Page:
I’m standing (barefoot, of course) at the counter humming a tuneless song and snapping the ends off a mess of beans. My fingers work quickly and automatically, finding that spot at the end of each greenbean with my thumbnail, that spot where it snaps just right. When there’s a lot on my mind, I cook a lot. Sometimes too much, and the leftovers pile up in little foil pouches and tupperware too mountainous for my hubby’s appetite to keep up with. When there’s a lot on my mind, the standing at the kitchen counter roots me. There’s little room in my head for long-lingering worries or orchestrated imaginary futures. My chatty internal conversations (and arguments) with myself reduce to a simmer. The kitchen counter is my moving meditation on chopping and measuring and whisking, for finding the just-right spot in the bean, for tending the onions as they soften. I am rooted, barefoot, into my kitchen floor and rooted into the women who taught me and my little-girl fingers how to snap the beans just so.
I picked and snapped mountains of beans sitting on grandma’s back porch at the cabin in North Carolina. A towel in my lap with a heap of beans, snapping the ends and watching the bowl to my side fill up. Often we’d pick wild blueberries and blackberries together, Grandma, Momma, Jenny and I. Blackberries are juiciest when fresh-plucked and hot-baked under the summer sun, with a few scratches on your arms from the stickers. Few made it to the intended cobbler.
Grandma taught me how to help in the kitchen and how to not get underfoot (although the latter lesson was only mildly successful). She is pragmatic, resolute and endearingly optimistic. She cooked solid southern fare in that practical, post-war way. She is okra and tomatoes, she is angel food cake with strawberries, she calls me her Strawberry Girl. The first time my Daddy met her, he took the lid off her rice and she smacked his hand. I’m so wildly nostalgic I can tell the old stories like I was there. My great-grandaddy who always dribbled gravy on his tie. Back when men wore ties to supper.
My Momma taught me how to cook. We love to eat together, yes. But we recognize the cooking as a special act, a creative and sacred place apart where individual ingredients are blended and married into something new. I recall very few “cooking instructions” but rather I was a participant in the process. I remember the first Thanksgiving I cooked Grandma’s squash casserole and greenbean casserole, using her recipes that Momma scanned and printed out for me. The torn-edge magazine page with her handwritten notes in half-cursive (like mine, of course) in the margin. I have many of her recipes, and Grandma’s and Great-Grandma’s. Dad does a lot of their cooking these days; his kitchen-counter-meditation is a lot noisier than mine (“If Dad’s raising a ruckus in the kitchen, he’s happy!”) and when we eat together we spend half the meal discussing how it was cooked. The method he used for the flank steak. We know the flank steak is love; the love we show our loved ones by taking time to put everything on hold while we immerse ourselves at the counter to create a nourishing meal.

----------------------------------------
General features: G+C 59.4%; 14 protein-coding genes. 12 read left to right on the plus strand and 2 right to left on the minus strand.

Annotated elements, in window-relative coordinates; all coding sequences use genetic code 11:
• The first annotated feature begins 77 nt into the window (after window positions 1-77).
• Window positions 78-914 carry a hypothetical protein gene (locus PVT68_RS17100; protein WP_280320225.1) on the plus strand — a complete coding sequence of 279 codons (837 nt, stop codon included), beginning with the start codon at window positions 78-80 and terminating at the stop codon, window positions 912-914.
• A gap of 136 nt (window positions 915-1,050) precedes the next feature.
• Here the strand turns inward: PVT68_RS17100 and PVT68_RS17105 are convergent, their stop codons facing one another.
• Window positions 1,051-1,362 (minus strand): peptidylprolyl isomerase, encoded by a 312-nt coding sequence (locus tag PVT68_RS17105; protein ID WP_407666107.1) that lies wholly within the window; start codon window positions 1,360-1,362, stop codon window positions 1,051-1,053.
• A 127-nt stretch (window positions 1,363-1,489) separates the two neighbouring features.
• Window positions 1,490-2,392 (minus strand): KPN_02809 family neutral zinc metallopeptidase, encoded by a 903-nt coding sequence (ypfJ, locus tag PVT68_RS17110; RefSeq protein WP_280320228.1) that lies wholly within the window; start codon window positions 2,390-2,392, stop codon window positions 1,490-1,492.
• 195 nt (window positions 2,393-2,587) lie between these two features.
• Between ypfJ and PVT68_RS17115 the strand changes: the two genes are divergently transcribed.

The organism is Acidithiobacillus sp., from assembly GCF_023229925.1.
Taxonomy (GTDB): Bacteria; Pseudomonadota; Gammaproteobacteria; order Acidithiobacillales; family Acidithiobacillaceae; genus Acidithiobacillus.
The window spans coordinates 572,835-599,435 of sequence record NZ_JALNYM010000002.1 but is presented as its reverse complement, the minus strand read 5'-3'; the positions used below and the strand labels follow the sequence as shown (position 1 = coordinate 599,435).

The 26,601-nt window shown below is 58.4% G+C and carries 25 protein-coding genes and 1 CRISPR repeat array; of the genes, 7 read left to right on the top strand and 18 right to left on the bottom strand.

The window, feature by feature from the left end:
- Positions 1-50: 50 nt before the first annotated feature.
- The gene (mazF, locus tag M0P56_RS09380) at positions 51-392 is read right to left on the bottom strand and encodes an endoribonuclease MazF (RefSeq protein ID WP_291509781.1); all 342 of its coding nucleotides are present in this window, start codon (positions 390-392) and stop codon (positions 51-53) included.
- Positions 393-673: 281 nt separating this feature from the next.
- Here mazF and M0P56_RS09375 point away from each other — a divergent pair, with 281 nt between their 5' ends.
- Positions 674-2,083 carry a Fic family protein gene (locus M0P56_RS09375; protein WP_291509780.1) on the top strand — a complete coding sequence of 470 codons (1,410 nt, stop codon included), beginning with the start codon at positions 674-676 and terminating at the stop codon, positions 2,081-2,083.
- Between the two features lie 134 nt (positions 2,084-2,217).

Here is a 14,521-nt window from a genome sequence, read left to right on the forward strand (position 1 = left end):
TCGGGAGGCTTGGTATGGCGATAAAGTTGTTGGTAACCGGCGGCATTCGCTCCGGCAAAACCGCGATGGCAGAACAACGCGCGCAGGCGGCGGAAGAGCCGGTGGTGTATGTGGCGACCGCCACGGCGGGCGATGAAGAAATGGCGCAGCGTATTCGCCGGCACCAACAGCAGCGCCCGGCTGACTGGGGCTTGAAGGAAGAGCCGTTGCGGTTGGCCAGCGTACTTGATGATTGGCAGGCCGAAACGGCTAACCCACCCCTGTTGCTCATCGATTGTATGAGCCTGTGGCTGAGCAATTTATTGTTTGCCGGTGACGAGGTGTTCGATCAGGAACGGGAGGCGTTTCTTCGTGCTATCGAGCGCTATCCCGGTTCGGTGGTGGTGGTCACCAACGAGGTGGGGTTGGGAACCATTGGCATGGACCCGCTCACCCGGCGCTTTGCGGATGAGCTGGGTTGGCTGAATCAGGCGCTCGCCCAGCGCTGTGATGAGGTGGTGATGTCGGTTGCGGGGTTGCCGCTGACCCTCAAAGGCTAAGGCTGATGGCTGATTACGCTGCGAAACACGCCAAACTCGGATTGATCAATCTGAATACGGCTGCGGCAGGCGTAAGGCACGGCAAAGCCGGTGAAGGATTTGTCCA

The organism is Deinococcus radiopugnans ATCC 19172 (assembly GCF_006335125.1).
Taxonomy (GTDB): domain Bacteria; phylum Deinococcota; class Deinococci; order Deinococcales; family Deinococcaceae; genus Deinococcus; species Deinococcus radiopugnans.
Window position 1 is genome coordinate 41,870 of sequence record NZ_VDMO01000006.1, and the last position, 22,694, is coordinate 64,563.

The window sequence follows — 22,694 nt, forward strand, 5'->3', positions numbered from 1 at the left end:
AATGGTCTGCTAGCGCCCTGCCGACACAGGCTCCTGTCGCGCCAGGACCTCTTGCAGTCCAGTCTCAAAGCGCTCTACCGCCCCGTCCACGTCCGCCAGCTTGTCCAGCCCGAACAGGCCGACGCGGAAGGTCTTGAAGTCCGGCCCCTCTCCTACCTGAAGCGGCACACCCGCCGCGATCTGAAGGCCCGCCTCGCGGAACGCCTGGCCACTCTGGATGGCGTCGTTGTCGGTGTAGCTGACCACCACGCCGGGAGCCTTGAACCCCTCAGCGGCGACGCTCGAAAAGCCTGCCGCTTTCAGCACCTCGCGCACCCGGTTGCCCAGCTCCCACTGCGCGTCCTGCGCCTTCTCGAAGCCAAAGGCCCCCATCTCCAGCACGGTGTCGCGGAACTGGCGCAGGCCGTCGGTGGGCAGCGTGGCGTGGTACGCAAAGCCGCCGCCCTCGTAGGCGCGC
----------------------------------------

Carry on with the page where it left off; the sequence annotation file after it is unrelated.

And so I stand at my own counter – grown now, rooted, and wildly nostalgic. When I make homemade bone broth, I feel connected to the women in my family and women everywhere, from centuries ago, who (apart from the crockpot) would know exactly what I’m doing and what that first sip of broth from the ladle will taste like. We know it’s the marrow and ginger and garlic that’s healing. Tonight as I snapped the beans, Momma text me a photo of Grandma sitting at her kitchen table with her two dearest girl friends who came in town to visit her, they had a dinner party tonight. She’s mostly in her bed these days, the bed is in the living room now, and she watches for the squirrel in the tree and talks to (bosses around? probably!) the repairmen through the window as they fix the septic tank. I told Mom about the beans. “You said it! We have such good memories!” she said.
This is why I cry happy tears when I snap beans, my barefeet rooted in our kitchen.